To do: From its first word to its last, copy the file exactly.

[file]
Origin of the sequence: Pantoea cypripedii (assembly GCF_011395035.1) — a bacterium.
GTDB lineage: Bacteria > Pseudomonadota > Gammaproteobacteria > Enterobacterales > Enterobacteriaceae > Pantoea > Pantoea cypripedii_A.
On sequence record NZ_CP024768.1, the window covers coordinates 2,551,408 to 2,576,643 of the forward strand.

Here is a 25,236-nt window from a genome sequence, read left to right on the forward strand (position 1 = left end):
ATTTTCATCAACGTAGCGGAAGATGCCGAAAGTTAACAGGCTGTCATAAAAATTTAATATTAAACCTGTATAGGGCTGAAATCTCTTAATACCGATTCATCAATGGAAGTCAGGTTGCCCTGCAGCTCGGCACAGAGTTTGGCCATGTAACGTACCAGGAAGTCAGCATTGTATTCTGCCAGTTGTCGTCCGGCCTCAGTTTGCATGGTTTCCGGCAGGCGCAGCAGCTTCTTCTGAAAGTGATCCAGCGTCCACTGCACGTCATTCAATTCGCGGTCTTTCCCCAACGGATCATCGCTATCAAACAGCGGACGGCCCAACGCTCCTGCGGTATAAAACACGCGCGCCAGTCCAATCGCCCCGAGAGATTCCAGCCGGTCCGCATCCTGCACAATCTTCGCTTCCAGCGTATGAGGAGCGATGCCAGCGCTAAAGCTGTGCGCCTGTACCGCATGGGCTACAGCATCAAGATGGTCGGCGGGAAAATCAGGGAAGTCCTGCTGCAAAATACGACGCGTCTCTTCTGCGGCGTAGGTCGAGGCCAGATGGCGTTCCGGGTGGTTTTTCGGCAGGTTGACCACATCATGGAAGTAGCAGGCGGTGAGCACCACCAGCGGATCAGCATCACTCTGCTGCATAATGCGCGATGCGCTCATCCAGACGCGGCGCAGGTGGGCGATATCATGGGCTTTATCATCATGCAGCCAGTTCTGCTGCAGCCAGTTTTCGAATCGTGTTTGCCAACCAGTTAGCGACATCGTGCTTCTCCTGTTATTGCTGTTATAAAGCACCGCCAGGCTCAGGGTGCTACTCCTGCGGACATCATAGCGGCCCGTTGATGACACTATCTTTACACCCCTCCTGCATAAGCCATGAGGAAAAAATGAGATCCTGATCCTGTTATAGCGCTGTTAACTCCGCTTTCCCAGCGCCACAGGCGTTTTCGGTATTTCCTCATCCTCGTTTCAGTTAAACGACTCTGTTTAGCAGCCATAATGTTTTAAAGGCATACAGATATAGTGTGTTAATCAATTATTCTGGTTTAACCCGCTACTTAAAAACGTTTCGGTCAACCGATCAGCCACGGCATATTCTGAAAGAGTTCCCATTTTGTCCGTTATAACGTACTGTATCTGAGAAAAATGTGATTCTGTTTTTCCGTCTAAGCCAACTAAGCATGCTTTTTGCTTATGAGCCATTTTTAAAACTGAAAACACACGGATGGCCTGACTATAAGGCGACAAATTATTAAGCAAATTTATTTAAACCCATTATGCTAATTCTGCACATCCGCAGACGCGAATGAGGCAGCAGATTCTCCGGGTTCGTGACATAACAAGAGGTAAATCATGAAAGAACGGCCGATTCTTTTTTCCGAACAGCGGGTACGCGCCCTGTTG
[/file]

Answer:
Origin of the sequence: Pantoea cypripedii (assembly GCF_011395035.1) — a bacterium.
GTDB lineage: Bacteria > Pseudomonadota > Gammaproteobacteria > Enterobacterales > Enterobacteriaceae > Pantoea > Pantoea cypripedii_A.
On sequence record NZ_CP024768.1, the window covers coordinates 2,551,408 to 2,576,643 of the forward strand.

Here is a 25,236-nt window from a genome sequence, read left to right on the forward strand (position 1 = left end):
ATTTTCATCAACGTAGCGGAAGATGCCGAAAGTTAACAGGCTGTCATAAAAATTTAATATTAAACCTGTATAGGGCTGAAATCTCTTAATACCGATTCATCAATGGAAGTCAGGTTGCCCTGCAGCTCGGCACAGAGTTTGGCCATGTAACGTACCAGGAAGTCAGCATTGTATTCTGCCAGTTGTCGTCCGGCCTCAGTTTGCATGGTTTCCGGCAGGCGCAGCAGCTTCTTCTGAAAGTGATCCAGCGTCCACTGCACGTCATTCAATTCGCGGTCTTTCCCCAACGGATCATCGCTATCAAACAGCGGACGGCCCAACGCTCCTGCGGTATAAAACACGCGCGCCAGTCCAATCGCCCCGAGAGATTCCAGCCGGTCCGCATCCTGCACAATCTTCGCTTCCAGCGTATGAGGAGCGATGCCAGCGCTAAAGCTGTGCGCCTGTACCGCATGGGCTACAGCATCAAGATGGTCGGCGGGAAAATCAGGGAAGTCCTGCTGCAAAATACGACGCGTCTCTTCTGCGGCGTAGGTCGAGGCCAGATGGCGTTCCGGGTGGTTTTTCGGCAGGTTGACCACATCATGGAAGTAGCAGGCGGTGAGCACCACCAGCGGATCAGCATCACTCTGCTGCATAATGCGCGATGCGCTCATCCAGACGCGGCGCAGGTGGGCGATATCATGGGCTTTATCATCATGCAGCCAGTTCTGCTGCAGCCAGTTTTCGAATCGTGTTTGCCAACCAGTTAGCGACATCGTGCTTCTCCTGTTATTGCTGTTATAAAGCACCGCCAGGCTCAGGGTGCTACTCCTGCGGACATCATAGCGGCCCGTTGATGACACTATCTTTACACCCCTCCTGCATAAGCCATGAGGAAAAAATGAGATCCTGATCCTGTTATAGCGCTGTTAACTCCGCTTTCCCAGCGCCACAGGCGTTTTCGGTATTTCCTCATCCTCGTTTCAGTTAAACGACTCTGTTTAGCAGCCATAATGTTTTAAAGGCATACAGATATAGTGTGTTAATCAATTATTCTGGTTTAACCCGCTACTTAAAAACGTTTCGGTCAACCGATCAGCCACGGCATATTCTGAAAGAGTTCCCATTTTGTCCGTTATAACGTACTGTATCTGAGAAAAATGTGATTCTGTTTTTCCGTCTAAGCCAACTAAGCATGCTTTTTGCTTATGAGCCATTTTTAAAACTGAAAACACACGGATGGCCTGACTATAAGGCGACAAATTATTAAGCAAATTTATTTAAACCCATTATGCTAATTCTGCACATCCGCAGACGCGAATGAGGCAGCAGATTCTCCGGGTTCGTGACATAACAAGAGGTAAATCATGAAAGAACGGCCGATTCTTTTTTCCGAACAGCGGGTACGCGCCCTGTTG